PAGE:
To comment on any of these articles, email Chris Gray at cgr...@grayresearch.com


S&OP Resources


On-site S&OP Education

S&OP Instructor's Manual

S&OP Software

S&OP Consulting


Education Courses
On-site Workshops/Classes


Education Materials

S&OP Instructor's Manual
MPS Instructor's Manual


Consulting and Research
Class A Certification
Performance Assessment
Software Evaluation and Selection

MRP II Standard System Definition
Software Supplier Directory (140K)


eSOP - S&OP Software



Recommended Books
The Right Choice
by Chris Gray

The MRP II Standard System by Chris Gray and Darryl Landvater

Sales and Operations Planning Handbook by Don Rice and John Civerolo




Associates and Related Companies
Worldwide Excellence Partners
Partners for Excellence
Graham Barton (New Zealand)

Bill Belt Excellence (French language)

Who We Are
Chris Gray Biography
Books by Chris Gray

S&OP and Financial Planning

This article appeared in Foresight, the quarterly journal on applied forecasting from the International Institute of Forecasters.  It was adapted from Chapter 11 of Sales & Operations Planning Best Practices by John Dougherty and Chris Gray.  The Preview and Key Points are from Foresight: 



How can a company align its financial and operational plans? The key, according to John and Chris, is the S&OP process, which can supply critical monthly updates for financial planning, budgeting, investment decisions, and cash-flow management.



S&OP is a key tool for developing, monitoring, and adjusting financial, budgetary, and capital plans. It enables all plans to be looked at concurrently, thus helping to avoid the suboptimal practice of making changes intended to improve that one component while ignoring the effects on the other components.

The constant comparison and reconciliation between operating and financial plans in the S&OP process provides a clear and integrated direction by which each functional area can better meet overall financial, business, and strategic objectives.

We discuss how S&OP interacts with financial planning at four different points:

(1) Monthly updates to financial plans 

(2) Development of annual plans and budgets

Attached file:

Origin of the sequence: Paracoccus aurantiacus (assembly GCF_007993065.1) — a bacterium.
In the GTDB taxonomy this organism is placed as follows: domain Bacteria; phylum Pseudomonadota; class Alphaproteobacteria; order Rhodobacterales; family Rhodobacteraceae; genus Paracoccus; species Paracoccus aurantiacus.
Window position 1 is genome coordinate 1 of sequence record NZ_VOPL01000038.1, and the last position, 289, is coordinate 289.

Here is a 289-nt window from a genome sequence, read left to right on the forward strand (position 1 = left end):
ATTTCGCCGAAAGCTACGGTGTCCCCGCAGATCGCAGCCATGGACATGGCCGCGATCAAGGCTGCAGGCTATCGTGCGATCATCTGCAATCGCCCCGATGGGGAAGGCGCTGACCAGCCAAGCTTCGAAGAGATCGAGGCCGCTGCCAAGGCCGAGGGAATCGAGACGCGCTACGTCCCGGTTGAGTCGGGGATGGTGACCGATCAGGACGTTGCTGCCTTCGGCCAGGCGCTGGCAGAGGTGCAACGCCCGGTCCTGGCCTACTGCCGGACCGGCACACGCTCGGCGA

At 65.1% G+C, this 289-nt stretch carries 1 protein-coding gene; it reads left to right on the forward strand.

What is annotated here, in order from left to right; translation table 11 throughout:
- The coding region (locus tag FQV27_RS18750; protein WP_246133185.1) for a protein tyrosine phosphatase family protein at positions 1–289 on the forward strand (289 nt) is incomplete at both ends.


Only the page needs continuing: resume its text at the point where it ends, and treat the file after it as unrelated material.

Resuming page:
(3) Capital investment decisions, and

(4) Managing cash flow.


S&OP and Financial Planning

By John Dougherty and Chris Gray 



How can a company be sure that its financial plans match its operational plans?

Now there’s a hanging curveball in the middle of the plate! Sales & Operations Planning (S&OP) is arguably the best tool to link financial planning with the detailed unit planning done in a manufacturing or distribution company.

The ultimate objective of S&OP is to help execute business, financial, product and functional strategies. It does this by focusing on the demand and supply plans of families of products in units. But what ensures that these plans, which can change every month, are always equal to the financial plans and budgets? 


Sorry, but S&OP does not ensure that the financial and operational plans are always equal, nor should it. Nor can it guarantee that published financial objectives will be met. 

Financial plans are targets set by the management team, often to motivate the organization to work harder and smarter to achieve maximum results. When these goals are purposefully set very high, they are sometimes called “stretch” goals. The term implies that these goals may be unrealistic and so may not be met every year. But the idea is that the performance will be better if the organization is reaching for a high goal rather than settling for less aggressive if more achievable goals. 

This scenario probably sounds familiar to most readers, since many companies use this approach; and though it can cause stress at times, it often produces better long-term results. For companies operating this way, all the budgets and operational plans for a new fiscal year will be set based on these stretch financial goals, leading money to be spent and resources utilized at every location and for every product based on these high numbers. And shouldn’t they be?

The answer is yes, but only if each and every location and product achieves sales and production at its target level. These targets are based on plans set months before the beginning of the year, which in turn are based on marketplace and supply-chain conditions and assumptions that may have already changed – and are quite likely to change even more in the ensuing months.